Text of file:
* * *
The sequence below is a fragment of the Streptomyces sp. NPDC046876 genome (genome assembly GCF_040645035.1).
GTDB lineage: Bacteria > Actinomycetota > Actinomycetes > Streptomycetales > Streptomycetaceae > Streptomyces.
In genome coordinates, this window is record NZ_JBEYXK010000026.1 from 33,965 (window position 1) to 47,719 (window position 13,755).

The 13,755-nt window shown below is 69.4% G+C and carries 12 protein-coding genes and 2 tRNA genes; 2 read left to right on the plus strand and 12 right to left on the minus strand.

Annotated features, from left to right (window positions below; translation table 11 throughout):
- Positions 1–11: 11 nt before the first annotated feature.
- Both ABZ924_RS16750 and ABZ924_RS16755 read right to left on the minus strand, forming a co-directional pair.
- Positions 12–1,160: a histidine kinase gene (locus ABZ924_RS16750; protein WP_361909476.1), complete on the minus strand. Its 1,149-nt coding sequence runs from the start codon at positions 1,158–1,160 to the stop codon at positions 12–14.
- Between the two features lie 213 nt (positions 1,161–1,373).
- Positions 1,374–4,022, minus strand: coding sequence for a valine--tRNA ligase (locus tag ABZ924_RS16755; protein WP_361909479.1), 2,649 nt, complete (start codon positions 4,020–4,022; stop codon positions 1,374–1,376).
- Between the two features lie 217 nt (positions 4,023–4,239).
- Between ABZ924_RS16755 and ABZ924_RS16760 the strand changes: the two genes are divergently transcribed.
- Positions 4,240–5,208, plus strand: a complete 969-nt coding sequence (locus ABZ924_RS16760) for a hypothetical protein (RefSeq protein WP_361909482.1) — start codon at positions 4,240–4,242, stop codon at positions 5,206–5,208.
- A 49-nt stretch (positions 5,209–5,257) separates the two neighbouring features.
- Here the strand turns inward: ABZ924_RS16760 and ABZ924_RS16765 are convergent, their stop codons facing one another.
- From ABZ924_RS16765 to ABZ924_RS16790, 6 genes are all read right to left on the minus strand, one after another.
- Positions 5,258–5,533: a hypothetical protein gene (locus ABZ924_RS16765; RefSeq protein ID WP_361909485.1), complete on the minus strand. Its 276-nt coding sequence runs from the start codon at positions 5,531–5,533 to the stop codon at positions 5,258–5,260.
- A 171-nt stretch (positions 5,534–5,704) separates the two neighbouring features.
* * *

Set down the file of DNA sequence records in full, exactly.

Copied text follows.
The sequence below is a fragment of the Streptomyces sp. NPDC046876 genome (genome assembly GCF_040645035.1).
GTDB lineage: Bacteria > Actinomycetota > Actinomycetes > Streptomycetales > Streptomycetaceae > Streptomyces.
In genome coordinates, this window is record NZ_JBEYXK010000026.1 from 33,965 (window position 1) to 47,719 (window position 13,755).

The 13,755-nt window shown below is 69.4% G+C and carries 12 protein-coding genes and 2 tRNA genes; 2 read left to right on the plus strand and 12 right to left on the minus strand.

Annotated features, from left to right (window positions below; translation table 11 throughout):
- Positions 1–11: 11 nt before the first annotated feature.
- Both ABZ924_RS16750 and ABZ924_RS16755 read right to left on the minus strand, forming a co-directional pair.
- Positions 12–1,160: a histidine kinase gene (locus ABZ924_RS16750; protein WP_361909476.1), complete on the minus strand. Its 1,149-nt coding sequence runs from the start codon at positions 1,158–1,160 to the stop codon at positions 12–14.
- Between the two features lie 213 nt (positions 1,161–1,373).
- Positions 1,374–4,022, minus strand: coding sequence for a valine--tRNA ligase (locus tag ABZ924_RS16755; protein WP_361909479.1), 2,649 nt, complete (start codon positions 4,020–4,022; stop codon positions 1,374–1,376).
- Between the two features lie 217 nt (positions 4,023–4,239).
- Between ABZ924_RS16755 and ABZ924_RS16760 the strand changes: the two genes are divergently transcribed.
- Positions 4,240–5,208, plus strand: a complete 969-nt coding sequence (locus ABZ924_RS16760) for a hypothetical protein (RefSeq protein WP_361909482.1) — start codon at positions 4,240–4,242, stop codon at positions 5,206–5,208.
- A 49-nt stretch (positions 5,209–5,257) separates the two neighbouring features.
- Here the strand turns inward: ABZ924_RS16760 and ABZ924_RS16765 are convergent, their stop codons facing one another.
- From ABZ924_RS16765 to ABZ924_RS16790, 6 genes are all read right to left on the minus strand, one after another.
- Positions 5,258–5,533: a hypothetical protein gene (locus ABZ924_RS16765; RefSeq protein ID WP_361909485.1), complete on the minus strand. Its 276-nt coding sequence runs from the start codon at positions 5,531–5,533 to the stop codon at positions 5,258–5,260.
- A 171-nt stretch (positions 5,534–5,704) separates the two neighbouring features.